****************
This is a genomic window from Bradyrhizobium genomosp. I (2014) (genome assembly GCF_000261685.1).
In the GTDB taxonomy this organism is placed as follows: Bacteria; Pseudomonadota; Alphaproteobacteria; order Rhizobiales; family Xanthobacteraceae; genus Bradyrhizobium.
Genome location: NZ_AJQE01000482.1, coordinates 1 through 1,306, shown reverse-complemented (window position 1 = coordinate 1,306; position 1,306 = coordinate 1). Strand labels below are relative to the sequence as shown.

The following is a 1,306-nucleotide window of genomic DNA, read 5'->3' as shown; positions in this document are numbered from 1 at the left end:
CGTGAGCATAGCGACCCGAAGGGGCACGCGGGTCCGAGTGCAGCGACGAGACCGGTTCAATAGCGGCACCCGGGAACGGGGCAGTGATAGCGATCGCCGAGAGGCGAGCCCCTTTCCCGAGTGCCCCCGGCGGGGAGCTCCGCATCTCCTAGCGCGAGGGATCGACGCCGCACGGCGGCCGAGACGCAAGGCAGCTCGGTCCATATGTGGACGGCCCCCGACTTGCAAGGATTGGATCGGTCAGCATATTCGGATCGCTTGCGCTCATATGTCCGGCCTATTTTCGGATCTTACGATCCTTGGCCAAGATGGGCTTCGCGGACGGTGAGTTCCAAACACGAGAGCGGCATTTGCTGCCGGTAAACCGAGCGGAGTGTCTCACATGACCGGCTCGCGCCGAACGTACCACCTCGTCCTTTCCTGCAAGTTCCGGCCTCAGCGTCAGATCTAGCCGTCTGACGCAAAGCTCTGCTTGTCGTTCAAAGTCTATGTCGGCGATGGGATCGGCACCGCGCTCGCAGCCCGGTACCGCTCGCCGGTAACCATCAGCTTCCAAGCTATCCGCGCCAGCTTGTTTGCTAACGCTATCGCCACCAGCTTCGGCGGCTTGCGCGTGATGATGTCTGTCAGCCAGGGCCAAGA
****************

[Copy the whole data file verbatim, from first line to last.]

This is a genomic window from Bradyrhizobium genomosp. I (2014) (genome assembly GCF_000261685.1).
In the GTDB taxonomy this organism is placed as follows: Bacteria; Pseudomonadota; Alphaproteobacteria; order Rhizobiales; family Xanthobacteraceae; genus Bradyrhizobium.
Genome location: NZ_AJQE01000482.1, coordinates 1 through 1,306, shown reverse-complemented (window position 1 = coordinate 1,306; position 1,306 = coordinate 1). Strand labels below are relative to the sequence as shown.

The following is a 1,306-nucleotide window of genomic DNA, read 5'->3' as shown; positions in this document are numbered from 1 at the left end:
CGTGAGCATAGCGACCCGAAGGGGCACGCGGGTCCGAGTGCAGCGACGAGACCGGTTCAATAGCGGCACCCGGGAACGGGGCAGTGATAGCGATCGCCGAGAGGCGAGCCCCTTTCCCGAGTGCCCCCGGCGGGGAGCTCCGCATCTCCTAGCGCGAGGGATCGACGCCGCACGGCGGCCGAGACGCAAGGCAGCTCGGTCCATATGTGGACGGCCCCCGACTTGCAAGGATTGGATCGGTCAGCATATTCGGATCGCTTGCGCTCATATGTCCGGCCTATTTTCGGATCTTACGATCCTTGGCCAAGATGGGCTTCGCGGACGGTGAGTTCCAAACACGAGAGCGGCATTTGCTGCCGGTAAACCGAGCGGAGTGTCTCACATGACCGGCTCGCGCCGAACGTACCACCTCGTCCTTTCCTGCAAGTTCCGGCCTCAGCGTCAGATCTAGCCGTCTGACGCAAAGCTCTGCTTGTCGTTCAAAGTCTATGTCGGCGATGGGATCGGCACCGCGCTCGCAGCCCGGTACCGCTCGCCGGTAACCATCAGCTTCCAAGCTATCCGCGCCAGCTTGTTTGCTAACGCTATCGCCACCAGCTTCGGCGGCTTGCGCGTGATGATGTCTGTCAGCCAGGGCCAAGA